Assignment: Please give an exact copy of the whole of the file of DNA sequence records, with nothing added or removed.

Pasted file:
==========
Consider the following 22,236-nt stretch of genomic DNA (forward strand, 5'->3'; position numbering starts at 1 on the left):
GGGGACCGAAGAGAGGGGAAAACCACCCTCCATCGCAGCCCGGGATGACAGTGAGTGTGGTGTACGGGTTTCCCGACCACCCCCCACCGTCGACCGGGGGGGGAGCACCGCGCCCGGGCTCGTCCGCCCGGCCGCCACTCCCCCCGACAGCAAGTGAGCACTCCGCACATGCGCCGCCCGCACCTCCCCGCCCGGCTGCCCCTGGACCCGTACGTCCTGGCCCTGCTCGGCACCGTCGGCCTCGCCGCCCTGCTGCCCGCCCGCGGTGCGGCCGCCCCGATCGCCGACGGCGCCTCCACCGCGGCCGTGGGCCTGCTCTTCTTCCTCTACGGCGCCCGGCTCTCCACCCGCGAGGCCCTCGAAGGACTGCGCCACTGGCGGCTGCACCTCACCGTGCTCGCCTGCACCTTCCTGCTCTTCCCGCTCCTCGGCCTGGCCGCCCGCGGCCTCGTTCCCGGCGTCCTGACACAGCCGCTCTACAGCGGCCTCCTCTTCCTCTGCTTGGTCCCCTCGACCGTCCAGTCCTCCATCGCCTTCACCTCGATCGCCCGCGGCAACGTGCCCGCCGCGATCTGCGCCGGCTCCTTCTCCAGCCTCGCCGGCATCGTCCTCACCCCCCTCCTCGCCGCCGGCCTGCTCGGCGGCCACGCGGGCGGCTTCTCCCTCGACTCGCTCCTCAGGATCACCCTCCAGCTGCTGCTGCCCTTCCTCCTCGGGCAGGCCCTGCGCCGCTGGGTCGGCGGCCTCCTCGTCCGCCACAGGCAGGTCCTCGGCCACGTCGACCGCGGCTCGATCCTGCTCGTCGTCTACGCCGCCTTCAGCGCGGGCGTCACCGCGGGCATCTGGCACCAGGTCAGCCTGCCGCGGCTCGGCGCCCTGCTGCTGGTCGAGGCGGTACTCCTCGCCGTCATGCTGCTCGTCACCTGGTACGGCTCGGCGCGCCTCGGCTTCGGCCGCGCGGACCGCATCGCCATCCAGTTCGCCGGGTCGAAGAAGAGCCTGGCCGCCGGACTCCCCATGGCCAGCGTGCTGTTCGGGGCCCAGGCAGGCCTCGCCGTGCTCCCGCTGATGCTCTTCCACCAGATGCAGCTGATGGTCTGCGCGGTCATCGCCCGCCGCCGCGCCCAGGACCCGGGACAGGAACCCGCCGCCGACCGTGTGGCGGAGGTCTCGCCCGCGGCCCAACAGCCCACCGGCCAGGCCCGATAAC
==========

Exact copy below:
Consider the following 22,236-nt stretch of genomic DNA (forward strand, 5'->3'; position numbering starts at 1 on the left):
GGGGACCGAAGAGAGGGGAAAACCACCCTCCATCGCAGCCCGGGATGACAGTGAGTGTGGTGTACGGGTTTCCCGACCACCCCCCACCGTCGACCGGGGGGGGAGCACCGCGCCCGGGCTCGTCCGCCCGGCCGCCACTCCCCCCGACAGCAAGTGAGCACTCCGCACATGCGCCGCCCGCACCTCCCCGCCCGGCTGCCCCTGGACCCGTACGTCCTGGCCCTGCTCGGCACCGTCGGCCTCGCCGCCCTGCTGCCCGCCCGCGGTGCGGCCGCCCCGATCGCCGACGGCGCCTCCACCGCGGCCGTGGGCCTGCTCTTCTTCCTCTACGGCGCCCGGCTCTCCACCCGCGAGGCCCTCGAAGGACTGCGCCACTGGCGGCTGCACCTCACCGTGCTCGCCTGCACCTTCCTGCTCTTCCCGCTCCTCGGCCTGGCCGCCCGCGGCCTCGTTCCCGGCGTCCTGACACAGCCGCTCTACAGCGGCCTCCTCTTCCTCTGCTTGGTCCCCTCGACCGTCCAGTCCTCCATCGCCTTCACCTCGATCGCCCGCGGCAACGTGCCCGCCGCGATCTGCGCCGGCTCCTTCTCCAGCCTCGCCGGCATCGTCCTCACCCCCCTCCTCGCCGCCGGCCTGCTCGGCGGCCACGCGGGCGGCTTCTCCCTCGACTCGCTCCTCAGGATCACCCTCCAGCTGCTGCTGCCCTTCCTCCTCGGGCAGGCCCTGCGCCGCTGGGTCGGCGGCCTCCTCGTCCGCCACAGGCAGGTCCTCGGCCACGTCGACCGCGGCTCGATCCTGCTCGTCGTCTACGCCGCCTTCAGCGCGGGCGTCACCGCGGGCATCTGGCACCAGGTCAGCCTGCCGCGGCTCGGCGCCCTGCTGCTGGTCGAGGCGGTACTCCTCGCCGTCATGCTGCTCGTCACCTGGTACGGCTCGGCGCGCCTCGGCTTCGGCCGCGCGGACCGCATCGCCATCCAGTTCGCCGGGTCGAAGAAGAGCCTGGCCGCCGGACTCCCCATGGCCAGCGTGCTGTTCGGGGCCCAGGCAGGCCTCGCCGTGCTCCCGCTGATGCTCTTCCACCAGATGCAGCTGATGGTCTGCGCGGTCATCGCCCGCCGCCGCGCCCAGGACCCGGGACAGGAACCCGCCGCCGACCGTGTGGCGGAGGTCTCGCCCGCGGCCCAACAGCCCACCGGCCAGGCCCGATAAC